Regime-run newspaper says US president is ‘hideous criminal’ after he said North was a ‘cruel dictatorship’ and Kim ‘short and fat’. Meanwhile, Trump says he’d never call Kim ‘short and fat’ in response to ‘old’ barb.
The US president tweets he tries ‘so hard to be his friend’ in a year spent trading escalating threats with the North Korean leader.
Donald Trump said in a tweet on Sunday that North Korean leader Kim Jong-un had insulted him by calling him “old” and said he would never call Kim “short and fat.”
An editorial in the ruling party newspaper Rodong Sinmun focused its anger on Trump’s visit to South Korea last week, during which he denounced the North’s “cruel dictatorship” in a speech to legislators in Seoul.
Since becoming president, Trump has engaged in an escalating war of words with Kim Jong-un, trading personal insults and threats of military strikes and raising concerns about an outbreak of hostilities.
Towards the end of his Asia tour, he sent a tweet from Hanoi that took the verbal jousting to a new level, taunting the North Korean leader over his height and weight.
“Why would Kim Jong-Un insult me by calling me ‘old,’ when I would NEVER call him ‘short and fat’?” he tweeted.
The members of the ruling Kim dynasty – past and present – enjoy near god-like status in North Korea, which has demonstrated extreme sensitivity to any remark that might be seen as mocking or disrespectful of the leadership.
The editorial also took a dig at Trump’s failure to tour the demilitarised zone (DMZ) dividing the two Koreas – a traditional stop-off for senior US officials visiting the South.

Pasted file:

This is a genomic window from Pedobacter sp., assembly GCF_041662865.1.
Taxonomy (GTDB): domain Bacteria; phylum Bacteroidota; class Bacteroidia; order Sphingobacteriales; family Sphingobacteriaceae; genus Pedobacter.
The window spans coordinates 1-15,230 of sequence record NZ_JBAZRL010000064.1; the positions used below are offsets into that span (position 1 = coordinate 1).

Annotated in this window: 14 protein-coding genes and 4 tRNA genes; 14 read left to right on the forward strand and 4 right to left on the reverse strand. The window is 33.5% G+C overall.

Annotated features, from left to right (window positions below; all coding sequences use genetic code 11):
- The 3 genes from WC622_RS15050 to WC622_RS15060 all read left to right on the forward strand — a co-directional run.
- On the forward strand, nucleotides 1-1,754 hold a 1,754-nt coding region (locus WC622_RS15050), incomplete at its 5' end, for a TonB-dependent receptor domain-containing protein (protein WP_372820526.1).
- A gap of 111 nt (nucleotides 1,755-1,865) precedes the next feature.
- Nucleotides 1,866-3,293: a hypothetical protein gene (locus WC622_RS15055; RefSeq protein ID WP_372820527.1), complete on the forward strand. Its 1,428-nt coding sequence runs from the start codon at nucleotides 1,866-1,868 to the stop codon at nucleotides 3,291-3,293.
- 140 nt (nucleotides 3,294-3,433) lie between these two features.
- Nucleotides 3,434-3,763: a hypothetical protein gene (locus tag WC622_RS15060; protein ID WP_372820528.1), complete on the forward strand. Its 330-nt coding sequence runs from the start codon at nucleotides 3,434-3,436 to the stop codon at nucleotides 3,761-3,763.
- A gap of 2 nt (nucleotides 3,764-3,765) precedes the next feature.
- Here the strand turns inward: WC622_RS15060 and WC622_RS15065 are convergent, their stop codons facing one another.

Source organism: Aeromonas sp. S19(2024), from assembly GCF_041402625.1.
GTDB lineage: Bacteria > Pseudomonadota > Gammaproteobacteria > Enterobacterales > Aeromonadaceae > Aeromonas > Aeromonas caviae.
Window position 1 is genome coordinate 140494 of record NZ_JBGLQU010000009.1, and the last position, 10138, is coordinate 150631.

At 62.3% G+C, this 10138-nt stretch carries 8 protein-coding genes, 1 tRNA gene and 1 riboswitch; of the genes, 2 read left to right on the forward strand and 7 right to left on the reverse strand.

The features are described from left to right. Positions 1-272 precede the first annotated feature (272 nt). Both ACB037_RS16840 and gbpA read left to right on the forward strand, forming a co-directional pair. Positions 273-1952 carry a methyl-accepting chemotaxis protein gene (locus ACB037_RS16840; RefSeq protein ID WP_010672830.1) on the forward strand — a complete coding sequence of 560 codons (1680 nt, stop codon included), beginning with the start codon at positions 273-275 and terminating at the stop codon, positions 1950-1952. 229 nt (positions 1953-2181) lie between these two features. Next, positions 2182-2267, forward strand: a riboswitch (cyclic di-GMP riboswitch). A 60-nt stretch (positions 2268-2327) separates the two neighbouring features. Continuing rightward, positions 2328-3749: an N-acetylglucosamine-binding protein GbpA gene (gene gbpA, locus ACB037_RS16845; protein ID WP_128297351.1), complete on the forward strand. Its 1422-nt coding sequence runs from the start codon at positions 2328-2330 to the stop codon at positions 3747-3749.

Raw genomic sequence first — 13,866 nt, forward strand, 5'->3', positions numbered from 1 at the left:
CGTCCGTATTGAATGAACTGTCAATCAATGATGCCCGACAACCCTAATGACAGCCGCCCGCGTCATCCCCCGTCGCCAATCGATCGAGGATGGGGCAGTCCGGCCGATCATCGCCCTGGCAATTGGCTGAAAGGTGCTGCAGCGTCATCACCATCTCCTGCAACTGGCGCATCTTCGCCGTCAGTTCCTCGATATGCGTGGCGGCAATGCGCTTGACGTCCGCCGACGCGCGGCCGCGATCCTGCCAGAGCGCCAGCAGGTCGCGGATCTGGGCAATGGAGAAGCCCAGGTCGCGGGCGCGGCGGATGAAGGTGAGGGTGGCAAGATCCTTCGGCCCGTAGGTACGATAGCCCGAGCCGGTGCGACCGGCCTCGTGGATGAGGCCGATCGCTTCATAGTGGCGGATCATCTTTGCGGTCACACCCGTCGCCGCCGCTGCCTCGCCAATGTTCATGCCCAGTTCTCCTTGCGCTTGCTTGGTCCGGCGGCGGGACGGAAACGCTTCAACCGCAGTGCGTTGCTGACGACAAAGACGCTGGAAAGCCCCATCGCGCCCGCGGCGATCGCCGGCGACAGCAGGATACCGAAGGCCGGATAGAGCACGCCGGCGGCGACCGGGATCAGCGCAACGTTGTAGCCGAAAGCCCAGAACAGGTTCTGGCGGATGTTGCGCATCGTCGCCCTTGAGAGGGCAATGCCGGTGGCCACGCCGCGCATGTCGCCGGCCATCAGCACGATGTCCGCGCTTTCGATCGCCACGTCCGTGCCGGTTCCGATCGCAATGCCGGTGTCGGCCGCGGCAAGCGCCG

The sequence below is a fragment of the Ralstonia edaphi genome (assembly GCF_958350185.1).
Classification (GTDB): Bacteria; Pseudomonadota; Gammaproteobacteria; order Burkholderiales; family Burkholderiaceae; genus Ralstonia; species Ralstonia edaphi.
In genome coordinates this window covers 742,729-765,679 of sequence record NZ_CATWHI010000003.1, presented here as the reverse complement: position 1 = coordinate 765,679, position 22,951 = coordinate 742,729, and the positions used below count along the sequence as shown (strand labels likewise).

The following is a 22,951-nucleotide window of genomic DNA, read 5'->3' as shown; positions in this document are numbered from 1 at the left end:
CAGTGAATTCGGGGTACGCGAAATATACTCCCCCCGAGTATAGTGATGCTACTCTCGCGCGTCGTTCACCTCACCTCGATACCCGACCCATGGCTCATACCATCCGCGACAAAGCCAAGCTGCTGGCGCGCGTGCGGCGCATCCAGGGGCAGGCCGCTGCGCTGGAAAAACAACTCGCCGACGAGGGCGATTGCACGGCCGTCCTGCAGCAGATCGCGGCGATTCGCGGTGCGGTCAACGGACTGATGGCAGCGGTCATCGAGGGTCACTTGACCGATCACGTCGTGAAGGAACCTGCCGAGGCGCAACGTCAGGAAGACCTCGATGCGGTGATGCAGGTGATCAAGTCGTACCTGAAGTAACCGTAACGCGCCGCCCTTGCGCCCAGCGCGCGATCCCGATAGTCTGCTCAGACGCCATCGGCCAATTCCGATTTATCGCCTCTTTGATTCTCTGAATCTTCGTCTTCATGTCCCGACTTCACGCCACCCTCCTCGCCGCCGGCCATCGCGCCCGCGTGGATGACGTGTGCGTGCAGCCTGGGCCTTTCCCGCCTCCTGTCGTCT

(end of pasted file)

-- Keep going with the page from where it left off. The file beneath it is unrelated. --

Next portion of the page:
Trump’s helicopter taking him to the DMZ had turned back after just five minutes due to bad weather – an explanation the newspaper dismissed.
“It wasn’t the weather,” the editorial said: “He was just too scared to face the glaring eyes of our troops.”
Meanwhile, asked if he [Trump] could see himself being friends with Kim, Trump said: “That might be a strange thing to happen but it’s a possibility. If it did happen it could be a good thing, I can tell you, for North Korea, but it could also be good for a lot of other places and be good for the rest the world. It could be something that could happen. I don’t know if it will but it would be very, very nice.”
Trump has traded insults and threats with Kim in the past amid escalating tensions over Pyongyang’s nuclear and missile programs. North Korea conducted its sixth and most powerful nuclear bomb test on September 3, prompting another round of UN sanctions.